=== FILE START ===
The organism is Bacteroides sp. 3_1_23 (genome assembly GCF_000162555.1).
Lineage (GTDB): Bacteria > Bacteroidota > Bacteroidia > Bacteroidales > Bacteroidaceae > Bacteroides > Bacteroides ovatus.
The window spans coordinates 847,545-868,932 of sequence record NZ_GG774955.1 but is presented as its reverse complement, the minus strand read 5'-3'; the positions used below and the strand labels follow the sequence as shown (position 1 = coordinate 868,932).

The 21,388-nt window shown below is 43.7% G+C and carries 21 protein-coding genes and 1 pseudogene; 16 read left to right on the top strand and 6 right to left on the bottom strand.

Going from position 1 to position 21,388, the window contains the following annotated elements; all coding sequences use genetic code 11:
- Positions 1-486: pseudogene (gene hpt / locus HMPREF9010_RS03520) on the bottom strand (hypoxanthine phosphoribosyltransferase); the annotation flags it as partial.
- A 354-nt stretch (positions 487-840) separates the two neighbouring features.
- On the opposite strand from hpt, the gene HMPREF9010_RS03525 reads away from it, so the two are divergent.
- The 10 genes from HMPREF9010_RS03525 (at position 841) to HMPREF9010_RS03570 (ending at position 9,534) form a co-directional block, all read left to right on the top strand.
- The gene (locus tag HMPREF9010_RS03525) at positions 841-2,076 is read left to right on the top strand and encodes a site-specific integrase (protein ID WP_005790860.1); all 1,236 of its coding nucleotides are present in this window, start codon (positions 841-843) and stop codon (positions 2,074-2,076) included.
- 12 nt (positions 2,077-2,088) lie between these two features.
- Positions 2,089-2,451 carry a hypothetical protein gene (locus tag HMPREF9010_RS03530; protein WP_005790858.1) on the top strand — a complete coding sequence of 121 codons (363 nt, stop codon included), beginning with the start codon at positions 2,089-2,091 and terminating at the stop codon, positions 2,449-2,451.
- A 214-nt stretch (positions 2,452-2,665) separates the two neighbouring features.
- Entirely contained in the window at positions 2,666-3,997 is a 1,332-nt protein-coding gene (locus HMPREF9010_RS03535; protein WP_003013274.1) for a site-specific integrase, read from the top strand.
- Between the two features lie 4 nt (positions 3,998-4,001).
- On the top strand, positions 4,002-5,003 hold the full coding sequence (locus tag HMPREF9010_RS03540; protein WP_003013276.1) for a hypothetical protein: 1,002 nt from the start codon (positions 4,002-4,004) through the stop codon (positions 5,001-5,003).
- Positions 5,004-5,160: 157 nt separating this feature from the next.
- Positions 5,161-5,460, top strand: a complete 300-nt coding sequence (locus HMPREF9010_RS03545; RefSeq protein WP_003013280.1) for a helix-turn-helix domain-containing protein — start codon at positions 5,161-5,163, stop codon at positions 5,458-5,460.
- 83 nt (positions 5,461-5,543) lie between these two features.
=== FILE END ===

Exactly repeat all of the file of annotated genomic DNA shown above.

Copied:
The organism is Bacteroides sp. 3_1_23 (genome assembly GCF_000162555.1).
Lineage (GTDB): Bacteria > Bacteroidota > Bacteroidia > Bacteroidales > Bacteroidaceae > Bacteroides > Bacteroides ovatus.
The window spans coordinates 847,545-868,932 of sequence record NZ_GG774955.1 but is presented as its reverse complement, the minus strand read 5'-3'; the positions used below and the strand labels follow the sequence as shown (position 1 = coordinate 868,932).

The 21,388-nt window shown below is 43.7% G+C and carries 21 protein-coding genes and 1 pseudogene; 16 read left to right on the top strand and 6 right to left on the bottom strand.

Going from position 1 to position 21,388, the window contains the following annotated elements; all coding sequences use genetic code 11:
- Positions 1-486: pseudogene (gene hpt / locus HMPREF9010_RS03520) on the bottom strand (hypoxanthine phosphoribosyltransferase); the annotation flags it as partial.
- A 354-nt stretch (positions 487-840) separates the two neighbouring features.
- On the opposite strand from hpt, the gene HMPREF9010_RS03525 reads away from it, so the two are divergent.
- The 10 genes from HMPREF9010_RS03525 (at position 841) to HMPREF9010_RS03570 (ending at position 9,534) form a co-directional block, all read left to right on the top strand.
- The gene (locus tag HMPREF9010_RS03525) at positions 841-2,076 is read left to right on the top strand and encodes a site-specific integrase (protein ID WP_005790860.1); all 1,236 of its coding nucleotides are present in this window, start codon (positions 841-843) and stop codon (positions 2,074-2,076) included.
- 12 nt (positions 2,077-2,088) lie between these two features.
- Positions 2,089-2,451 carry a hypothetical protein gene (locus tag HMPREF9010_RS03530; protein WP_005790858.1) on the top strand — a complete coding sequence of 121 codons (363 nt, stop codon included), beginning with the start codon at positions 2,089-2,091 and terminating at the stop codon, positions 2,449-2,451.
- A 214-nt stretch (positions 2,452-2,665) separates the two neighbouring features.
- Entirely contained in the window at positions 2,666-3,997 is a 1,332-nt protein-coding gene (locus HMPREF9010_RS03535; protein WP_003013274.1) for a site-specific integrase, read from the top strand.
- Between the two features lie 4 nt (positions 3,998-4,001).
- On the top strand, positions 4,002-5,003 hold the full coding sequence (locus tag HMPREF9010_RS03540; protein WP_003013276.1) for a hypothetical protein: 1,002 nt from the start codon (positions 4,002-4,004) through the stop codon (positions 5,001-5,003).
- Positions 5,004-5,160: 157 nt separating this feature from the next.
- Positions 5,161-5,460, top strand: a complete 300-nt coding sequence (locus HMPREF9010_RS03545; RefSeq protein WP_003013280.1) for a helix-turn-helix domain-containing protein — start codon at positions 5,161-5,163, stop codon at positions 5,458-5,460.
- 83 nt (positions 5,461-5,543) lie between these two features.